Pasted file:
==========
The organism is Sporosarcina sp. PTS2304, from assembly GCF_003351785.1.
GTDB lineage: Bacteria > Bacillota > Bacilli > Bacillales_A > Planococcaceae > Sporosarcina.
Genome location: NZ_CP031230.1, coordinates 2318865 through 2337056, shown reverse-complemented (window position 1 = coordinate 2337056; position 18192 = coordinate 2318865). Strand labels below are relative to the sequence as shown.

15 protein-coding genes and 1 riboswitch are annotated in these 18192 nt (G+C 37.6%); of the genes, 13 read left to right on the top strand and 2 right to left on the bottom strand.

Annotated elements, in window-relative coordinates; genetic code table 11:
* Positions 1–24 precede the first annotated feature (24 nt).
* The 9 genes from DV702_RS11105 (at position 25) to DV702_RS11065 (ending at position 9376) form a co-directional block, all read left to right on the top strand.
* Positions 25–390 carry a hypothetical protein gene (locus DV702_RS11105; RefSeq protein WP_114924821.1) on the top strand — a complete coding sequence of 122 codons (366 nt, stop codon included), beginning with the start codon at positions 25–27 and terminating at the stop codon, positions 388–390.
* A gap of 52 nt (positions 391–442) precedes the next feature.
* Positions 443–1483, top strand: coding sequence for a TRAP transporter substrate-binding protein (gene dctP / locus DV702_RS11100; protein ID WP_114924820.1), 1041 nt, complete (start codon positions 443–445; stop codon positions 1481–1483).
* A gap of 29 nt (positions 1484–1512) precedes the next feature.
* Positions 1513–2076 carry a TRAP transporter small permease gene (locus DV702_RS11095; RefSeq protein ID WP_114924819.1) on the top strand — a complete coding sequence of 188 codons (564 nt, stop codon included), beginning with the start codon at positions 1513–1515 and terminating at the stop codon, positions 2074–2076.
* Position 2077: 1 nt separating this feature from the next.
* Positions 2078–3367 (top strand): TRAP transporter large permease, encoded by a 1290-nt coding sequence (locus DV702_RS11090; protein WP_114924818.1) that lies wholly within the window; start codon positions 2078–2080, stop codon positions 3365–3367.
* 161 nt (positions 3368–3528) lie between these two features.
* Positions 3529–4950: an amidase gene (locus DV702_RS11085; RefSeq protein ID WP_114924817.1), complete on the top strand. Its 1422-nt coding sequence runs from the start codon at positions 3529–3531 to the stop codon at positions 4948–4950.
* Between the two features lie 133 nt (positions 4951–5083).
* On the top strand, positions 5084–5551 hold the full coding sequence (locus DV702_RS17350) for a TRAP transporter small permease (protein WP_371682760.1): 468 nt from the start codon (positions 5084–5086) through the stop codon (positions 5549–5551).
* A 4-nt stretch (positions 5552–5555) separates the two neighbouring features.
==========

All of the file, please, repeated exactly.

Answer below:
The organism is Sporosarcina sp. PTS2304, from assembly GCF_003351785.1.
GTDB lineage: Bacteria > Bacillota > Bacilli > Bacillales_A > Planococcaceae > Sporosarcina.
Genome location: NZ_CP031230.1, coordinates 2318865 through 2337056, shown reverse-complemented (window position 1 = coordinate 2337056; position 18192 = coordinate 2318865). Strand labels below are relative to the sequence as shown.

15 protein-coding genes and 1 riboswitch are annotated in these 18192 nt (G+C 37.6%); of the genes, 13 read left to right on the top strand and 2 right to left on the bottom strand.

Annotated elements, in window-relative coordinates; genetic code table 11:
* Positions 1–24 precede the first annotated feature (24 nt).
* The 9 genes from DV702_RS11105 (at position 25) to DV702_RS11065 (ending at position 9376) form a co-directional block, all read left to right on the top strand.
* Positions 25–390 carry a hypothetical protein gene (locus DV702_RS11105; RefSeq protein WP_114924821.1) on the top strand — a complete coding sequence of 122 codons (366 nt, stop codon included), beginning with the start codon at positions 25–27 and terminating at the stop codon, positions 388–390.
* A gap of 52 nt (positions 391–442) precedes the next feature.
* Positions 443–1483, top strand: coding sequence for a TRAP transporter substrate-binding protein (gene dctP / locus DV702_RS11100; protein ID WP_114924820.1), 1041 nt, complete (start codon positions 443–445; stop codon positions 1481–1483).
* A gap of 29 nt (positions 1484–1512) precedes the next feature.
* Positions 1513–2076 carry a TRAP transporter small permease gene (locus DV702_RS11095; RefSeq protein ID WP_114924819.1) on the top strand — a complete coding sequence of 188 codons (564 nt, stop codon included), beginning with the start codon at positions 1513–1515 and terminating at the stop codon, positions 2074–2076.
* Position 2077: 1 nt separating this feature from the next.
* Positions 2078–3367 (top strand): TRAP transporter large permease, encoded by a 1290-nt coding sequence (locus DV702_RS11090; protein WP_114924818.1) that lies wholly within the window; start codon positions 2078–2080, stop codon positions 3365–3367.
* 161 nt (positions 3368–3528) lie between these two features.
* Positions 3529–4950: an amidase gene (locus DV702_RS11085; RefSeq protein ID WP_114924817.1), complete on the top strand. Its 1422-nt coding sequence runs from the start codon at positions 3529–3531 to the stop codon at positions 4948–4950.
* Between the two features lie 133 nt (positions 4951–5083).
* On the top strand, positions 5084–5551 hold the full coding sequence (locus DV702_RS17350) for a TRAP transporter small permease (protein WP_371682760.1): 468 nt from the start codon (positions 5084–5086) through the stop codon (positions 5549–5551).
* A 4-nt stretch (positions 5552–5555) separates the two neighbouring features.